For your weekend pleasure, here’s a terrific interview with Walt Disney circa 1963, conducted by Fletcher Markle. Markle, who had just made The Incredible Journey for the studio, was a Canadian filmmaker and broadcaster. Clips from this interview have been seen in various specials and documentaries. Here’s the whole thing; it’s thirty minutes and delightful. It’s Walt just being himself, answering questions about his career, being candid about the failure of Fantasia, the success of Disneyland and his own Canadian roots.

(Thanks, Don Brockway)

Coraline Opens Today


The first animated feature out of Laika, Henry Selick’s Coraline, opens in theaters today. Jerry loved the film, I haven’t seen it yet. The overwhelming critical consensus on Rotten Tomatoes is that it’s a solid film with a nearly 90% positive review rate. Personally, I can’t wait to see it. It’s so rare for any animation studio to start out of the gate with a film that looks and feels this different from everything else out there. Selick and company have created a gutsy film that appears to take risks and doesn’t repeat the tired formulas and conventions that make most animated features such a chore to watch. For that alone, the film deserves the support of the animation community, and you can be sure that I’m going to be planting my butt into a theater seat this weekend.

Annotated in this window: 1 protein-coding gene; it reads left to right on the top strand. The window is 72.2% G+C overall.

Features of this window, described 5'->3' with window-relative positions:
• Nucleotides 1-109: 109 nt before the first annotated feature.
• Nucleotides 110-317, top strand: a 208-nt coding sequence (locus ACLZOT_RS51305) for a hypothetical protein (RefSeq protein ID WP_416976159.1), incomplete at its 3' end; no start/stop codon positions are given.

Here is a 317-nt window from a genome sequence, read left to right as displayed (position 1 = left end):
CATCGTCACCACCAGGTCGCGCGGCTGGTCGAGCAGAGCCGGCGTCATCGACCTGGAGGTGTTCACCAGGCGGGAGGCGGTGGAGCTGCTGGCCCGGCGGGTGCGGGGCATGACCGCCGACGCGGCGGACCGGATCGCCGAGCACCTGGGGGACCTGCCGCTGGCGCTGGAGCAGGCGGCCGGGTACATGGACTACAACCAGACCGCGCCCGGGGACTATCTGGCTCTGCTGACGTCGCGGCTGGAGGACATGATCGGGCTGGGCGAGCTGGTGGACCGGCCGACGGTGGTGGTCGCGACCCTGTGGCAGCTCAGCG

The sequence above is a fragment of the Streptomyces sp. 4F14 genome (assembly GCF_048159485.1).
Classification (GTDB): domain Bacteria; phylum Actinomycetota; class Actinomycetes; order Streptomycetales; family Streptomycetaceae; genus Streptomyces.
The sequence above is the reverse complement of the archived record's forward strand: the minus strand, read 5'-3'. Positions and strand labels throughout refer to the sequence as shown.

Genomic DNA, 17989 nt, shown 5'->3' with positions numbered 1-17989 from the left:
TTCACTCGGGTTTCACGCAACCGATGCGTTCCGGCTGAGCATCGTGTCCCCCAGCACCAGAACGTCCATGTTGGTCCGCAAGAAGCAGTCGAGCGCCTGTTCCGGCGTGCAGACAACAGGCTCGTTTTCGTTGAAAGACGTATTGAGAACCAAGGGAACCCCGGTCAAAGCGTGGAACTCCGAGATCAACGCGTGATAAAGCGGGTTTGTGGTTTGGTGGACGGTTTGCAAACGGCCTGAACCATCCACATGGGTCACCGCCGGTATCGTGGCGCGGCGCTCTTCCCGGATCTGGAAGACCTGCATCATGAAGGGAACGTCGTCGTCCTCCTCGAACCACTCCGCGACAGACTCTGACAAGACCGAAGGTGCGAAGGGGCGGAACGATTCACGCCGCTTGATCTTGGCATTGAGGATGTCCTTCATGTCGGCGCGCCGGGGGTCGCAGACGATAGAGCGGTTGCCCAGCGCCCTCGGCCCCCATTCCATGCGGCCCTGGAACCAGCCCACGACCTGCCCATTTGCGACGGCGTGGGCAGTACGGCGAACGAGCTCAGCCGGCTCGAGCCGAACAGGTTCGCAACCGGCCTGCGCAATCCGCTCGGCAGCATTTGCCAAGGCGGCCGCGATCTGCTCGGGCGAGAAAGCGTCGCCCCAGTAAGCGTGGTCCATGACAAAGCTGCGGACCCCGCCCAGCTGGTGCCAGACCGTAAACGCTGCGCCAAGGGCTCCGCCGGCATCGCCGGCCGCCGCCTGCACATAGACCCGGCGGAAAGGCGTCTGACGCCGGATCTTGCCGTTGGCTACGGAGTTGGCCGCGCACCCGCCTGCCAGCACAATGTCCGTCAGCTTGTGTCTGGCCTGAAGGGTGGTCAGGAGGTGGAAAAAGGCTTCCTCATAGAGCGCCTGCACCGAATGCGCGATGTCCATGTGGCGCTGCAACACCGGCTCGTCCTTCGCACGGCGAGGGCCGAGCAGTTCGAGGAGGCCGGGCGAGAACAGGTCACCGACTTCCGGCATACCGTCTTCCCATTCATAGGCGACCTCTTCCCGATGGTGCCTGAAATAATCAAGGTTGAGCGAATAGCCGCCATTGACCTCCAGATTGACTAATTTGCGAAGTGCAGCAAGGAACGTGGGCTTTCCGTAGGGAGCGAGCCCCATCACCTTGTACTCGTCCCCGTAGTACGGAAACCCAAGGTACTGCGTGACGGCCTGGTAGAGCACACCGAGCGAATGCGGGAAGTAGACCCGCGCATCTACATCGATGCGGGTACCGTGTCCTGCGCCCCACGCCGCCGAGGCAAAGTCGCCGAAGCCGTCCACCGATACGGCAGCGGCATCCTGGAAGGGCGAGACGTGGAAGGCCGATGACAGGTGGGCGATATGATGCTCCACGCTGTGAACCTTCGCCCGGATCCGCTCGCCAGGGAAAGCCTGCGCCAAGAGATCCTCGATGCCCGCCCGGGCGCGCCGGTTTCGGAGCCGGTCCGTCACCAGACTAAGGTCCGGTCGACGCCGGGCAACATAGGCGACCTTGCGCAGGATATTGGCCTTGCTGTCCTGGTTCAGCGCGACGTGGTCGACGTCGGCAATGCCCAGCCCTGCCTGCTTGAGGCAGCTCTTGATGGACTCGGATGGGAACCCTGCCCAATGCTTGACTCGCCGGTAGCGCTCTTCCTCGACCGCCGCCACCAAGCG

There are plenty of interviews with director Henry Selick appearing online. One of the smartest series of questions, especially as it relates to the techniques used in the film, can be found in this chat with the A.V. Club. Selick has this to say about the continuing relevance of stop-motion in a CG-dominated world: